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Home arrow Marketing Research News arrow Latest Market Research Findings arrow Consumer Goods Brands That Demonstrate Commitment To Sustainability Outperform Those That Don't
Consumer Goods Brands That Demonstrate Commitment To Sustainability Outperform Those That Don't PDF Print E-mail
Written by Nielsen   
17 Mar 2016

Committing to sustainability might just pay off for consumer brands, according to Nielsen’s Global Corporate Sustainability Report. In the past year alone, sales of consumer goods from brands with a demonstrated commitment to sustainability have grown more than 4% globally, while those without grew less than 1%.

To gain better insight into the factors that influence consumer sentiment and purchase behavior, Nielsen polled 30,000 consumers in 60 countries across the globe. Consumers were asked how much influence factors such as the environment, packaging, price, marketing, and organic or health and wellness claims had on their consumer-goods’ purchase decisions.

“Sustainability is a worldwide concern that continues to gain momentum—especially in Hong Kong where growing populations are putting additional stress on the environment,” says Angel Young, managing director, Nielsen Hong Kong and Macau. “An increasing number of consumers in developed regions consider sustainability actions more of an imperative than a value-add.”

BRAND TRUST

Topping the list of sustainability factors that influence purchasing for more than half (56%) of Hong Kong consumers: brand trust.
“This indicates an opportunity for consumer-goods’ brands that have already built a high level of trust with consumers to evaluate where best to introduce sustainable products into the market to drive growth,” says Young. “On the f lip side, large global consumer-goods’ brands that ignore sustainability increase reputational and business risk. This may give competitors of all sizes, the opportunity to build trust with the predominantly young, socially- conscious consumer looking for products that align with their values.”

WILLINGNESS TO PAY A PREMIUM

Fourth-nine percent of Hong Kong respondents say they are willing to pay more for sustainable goods, up from 42% in 2014. And it’s no longer just wealthy suburbanites willing to open their wallets for sustainable offerings. Consumers across income levels and categories are willing to pay more, if doing so ensures they remain loyal to their values. Sustainability sentiment is particularly consistent across income levels.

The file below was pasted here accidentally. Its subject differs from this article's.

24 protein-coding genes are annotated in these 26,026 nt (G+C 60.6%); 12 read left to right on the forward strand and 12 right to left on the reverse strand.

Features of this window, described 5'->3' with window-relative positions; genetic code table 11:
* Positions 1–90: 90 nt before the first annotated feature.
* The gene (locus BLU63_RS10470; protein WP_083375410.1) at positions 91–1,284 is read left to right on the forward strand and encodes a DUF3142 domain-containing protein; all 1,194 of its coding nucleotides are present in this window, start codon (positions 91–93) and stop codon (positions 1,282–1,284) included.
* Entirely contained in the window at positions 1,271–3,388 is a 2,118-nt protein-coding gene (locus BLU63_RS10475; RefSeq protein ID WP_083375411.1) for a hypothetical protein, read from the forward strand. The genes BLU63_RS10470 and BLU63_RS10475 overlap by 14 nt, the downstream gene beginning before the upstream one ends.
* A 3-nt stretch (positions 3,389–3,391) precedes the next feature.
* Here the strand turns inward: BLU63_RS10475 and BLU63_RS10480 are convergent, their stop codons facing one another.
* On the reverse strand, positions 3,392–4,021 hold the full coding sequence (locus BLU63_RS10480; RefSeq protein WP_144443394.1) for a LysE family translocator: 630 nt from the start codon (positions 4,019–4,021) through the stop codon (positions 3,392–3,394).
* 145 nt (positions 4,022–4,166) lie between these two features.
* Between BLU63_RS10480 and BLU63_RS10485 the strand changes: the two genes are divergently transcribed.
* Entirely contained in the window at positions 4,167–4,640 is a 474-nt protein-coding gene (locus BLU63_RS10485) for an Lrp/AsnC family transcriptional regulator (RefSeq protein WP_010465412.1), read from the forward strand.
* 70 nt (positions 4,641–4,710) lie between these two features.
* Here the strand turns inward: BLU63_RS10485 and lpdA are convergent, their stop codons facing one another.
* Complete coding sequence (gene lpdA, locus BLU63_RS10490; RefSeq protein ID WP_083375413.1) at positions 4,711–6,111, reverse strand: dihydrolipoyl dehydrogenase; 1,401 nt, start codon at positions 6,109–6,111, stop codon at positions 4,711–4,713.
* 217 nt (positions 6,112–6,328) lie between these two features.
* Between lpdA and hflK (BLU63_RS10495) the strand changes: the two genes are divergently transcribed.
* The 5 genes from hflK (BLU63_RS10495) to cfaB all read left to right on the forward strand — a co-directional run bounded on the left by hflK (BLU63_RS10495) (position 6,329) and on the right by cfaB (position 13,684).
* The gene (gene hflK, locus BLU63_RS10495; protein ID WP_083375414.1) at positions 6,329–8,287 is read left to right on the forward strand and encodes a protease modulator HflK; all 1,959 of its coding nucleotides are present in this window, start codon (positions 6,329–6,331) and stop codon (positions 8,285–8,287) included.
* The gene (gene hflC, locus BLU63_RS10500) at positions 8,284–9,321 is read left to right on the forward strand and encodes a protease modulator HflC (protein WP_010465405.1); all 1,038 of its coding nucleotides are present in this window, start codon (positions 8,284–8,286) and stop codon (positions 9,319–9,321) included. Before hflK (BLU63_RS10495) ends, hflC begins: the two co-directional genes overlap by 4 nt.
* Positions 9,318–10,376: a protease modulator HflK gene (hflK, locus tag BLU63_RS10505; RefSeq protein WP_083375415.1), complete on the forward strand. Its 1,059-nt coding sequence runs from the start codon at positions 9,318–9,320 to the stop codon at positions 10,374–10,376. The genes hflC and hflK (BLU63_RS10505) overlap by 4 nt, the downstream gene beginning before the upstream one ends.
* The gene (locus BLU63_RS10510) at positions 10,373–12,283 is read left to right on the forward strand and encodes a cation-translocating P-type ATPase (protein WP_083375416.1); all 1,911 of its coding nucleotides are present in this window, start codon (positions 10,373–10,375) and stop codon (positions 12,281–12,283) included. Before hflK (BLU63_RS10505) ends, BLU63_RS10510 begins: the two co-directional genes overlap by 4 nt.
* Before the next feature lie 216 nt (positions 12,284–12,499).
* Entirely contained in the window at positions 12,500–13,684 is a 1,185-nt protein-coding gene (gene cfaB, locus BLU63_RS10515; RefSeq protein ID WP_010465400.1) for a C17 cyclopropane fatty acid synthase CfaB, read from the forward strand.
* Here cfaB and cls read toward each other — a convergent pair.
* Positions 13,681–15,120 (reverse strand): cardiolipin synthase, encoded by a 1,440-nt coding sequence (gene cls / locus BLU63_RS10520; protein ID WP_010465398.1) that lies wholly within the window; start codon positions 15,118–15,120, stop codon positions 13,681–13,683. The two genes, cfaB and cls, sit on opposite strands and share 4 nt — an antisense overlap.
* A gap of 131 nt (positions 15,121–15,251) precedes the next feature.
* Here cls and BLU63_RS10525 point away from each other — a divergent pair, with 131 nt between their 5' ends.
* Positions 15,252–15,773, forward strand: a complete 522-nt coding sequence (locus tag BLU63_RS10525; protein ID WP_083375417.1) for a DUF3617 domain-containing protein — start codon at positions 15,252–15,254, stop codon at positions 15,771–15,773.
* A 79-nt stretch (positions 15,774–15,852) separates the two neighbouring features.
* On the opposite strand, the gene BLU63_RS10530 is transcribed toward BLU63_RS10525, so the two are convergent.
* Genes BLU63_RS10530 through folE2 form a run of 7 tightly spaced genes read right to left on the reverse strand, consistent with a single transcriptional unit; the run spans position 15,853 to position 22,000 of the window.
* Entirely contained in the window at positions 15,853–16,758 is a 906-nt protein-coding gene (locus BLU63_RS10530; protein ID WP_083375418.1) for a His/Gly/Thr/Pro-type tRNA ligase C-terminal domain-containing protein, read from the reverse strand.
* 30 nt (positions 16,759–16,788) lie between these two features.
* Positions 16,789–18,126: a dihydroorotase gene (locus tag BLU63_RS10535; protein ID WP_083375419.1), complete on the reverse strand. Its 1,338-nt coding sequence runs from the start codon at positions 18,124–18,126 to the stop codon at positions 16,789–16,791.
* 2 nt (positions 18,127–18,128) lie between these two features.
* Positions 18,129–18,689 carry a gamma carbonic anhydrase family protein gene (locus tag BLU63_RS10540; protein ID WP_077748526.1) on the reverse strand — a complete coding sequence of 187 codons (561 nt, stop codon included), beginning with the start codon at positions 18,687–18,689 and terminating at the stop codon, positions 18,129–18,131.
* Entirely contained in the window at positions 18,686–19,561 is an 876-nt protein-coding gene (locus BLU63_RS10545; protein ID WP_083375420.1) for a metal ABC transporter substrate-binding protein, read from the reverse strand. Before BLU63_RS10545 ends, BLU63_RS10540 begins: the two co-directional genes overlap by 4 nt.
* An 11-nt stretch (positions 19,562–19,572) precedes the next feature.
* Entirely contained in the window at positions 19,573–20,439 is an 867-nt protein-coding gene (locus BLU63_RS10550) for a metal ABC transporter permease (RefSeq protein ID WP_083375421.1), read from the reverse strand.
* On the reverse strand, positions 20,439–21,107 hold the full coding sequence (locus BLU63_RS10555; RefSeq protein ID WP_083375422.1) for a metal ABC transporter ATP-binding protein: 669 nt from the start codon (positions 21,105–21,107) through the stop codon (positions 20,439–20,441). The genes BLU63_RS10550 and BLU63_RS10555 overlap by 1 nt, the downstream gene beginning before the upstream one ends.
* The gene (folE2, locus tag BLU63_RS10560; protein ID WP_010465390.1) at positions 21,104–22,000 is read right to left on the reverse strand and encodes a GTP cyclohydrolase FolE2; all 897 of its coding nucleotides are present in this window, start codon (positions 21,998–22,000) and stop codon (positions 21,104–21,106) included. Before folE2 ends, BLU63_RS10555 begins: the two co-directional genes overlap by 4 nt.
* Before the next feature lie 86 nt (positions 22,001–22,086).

HEALTH AND WELLNESS

Consumers are looking for products that are both good for them and good for society. A product’s health and wellness benefits are influential purchase decision drivers for nearly half of survey respondents (48%). Products made with fresh, natural, and/or organic ingredients carry similar weight with consumers (46%). Finding opportunities to bridge the two is a powerful and impactful way to connect with consumers.

THE ENVIRONMENT

When it comes to sales intent, commitment to the environment has the power to sway product purchase for 26% of Hong Kong consumers surveyed. Commitment to either social value or the consumer’s community are also important (each influencing 34% and 32% of respondents, respectively). Retail data backs up the importance of these influencers.

“The hierarchy among drivers of consumer loyalty and brand performance is changing,” says Young. “Commitment to social and environmental responsibility is surpassing some of the more traditional influences for many consumers. Consumer-goods’ brands that fail to take this into account will likely fall behind.”

TV ADS

TV ads highlighting a company’s commitment to positive social and/or environmental impact are influential in the path to purchase for 27% of Hong Kong respondents. Brands that actively reinforce societal commitment must amplify and socialize their message using multiple sources and distribution channels.

Says Young: “While marketing good deeds is encouraged and expected by consumers, authenticity and credibility are essential. Using multiple communication methods is important to demonstrate good deeds, such as third-party validation (news coverage), annual reports, affiliation with a respected non-profit or civic organization, employee volunteerism, advertising, or reporting actual work in the community on a web site.  A balanced approach is key for brand communicators, with the emphasis on demonstrating good deeds versus self-serving promotion.”

ABOUT THE GLOBAL SURVEY

The Nielsen Global Survey of Corporate Social Responsibility and Sustainability was conducted between February 23 - March 13, 2015, and polled more than 30,000 consumers in 60 countries throughout Asia-Pacific, Europe, Latin America, the Middle East, Africa, and North America. The sample has quotas based on age and sex for each country based on its Internet users, and is weighted to be representative of Internet consumers. It has a margin of error of ±0.6 percent. This Nielsen survey is based only on the behavior of respondents with online access. Internet penetration rates vary by country. Nielsen uses a minimum reporting standard of 60 percent Internet penetration or an online population of 10 million for survey inclusion. The Nielsen Global Survey, which includes the Global Consumer Confidence Index, was established in 2005.

 
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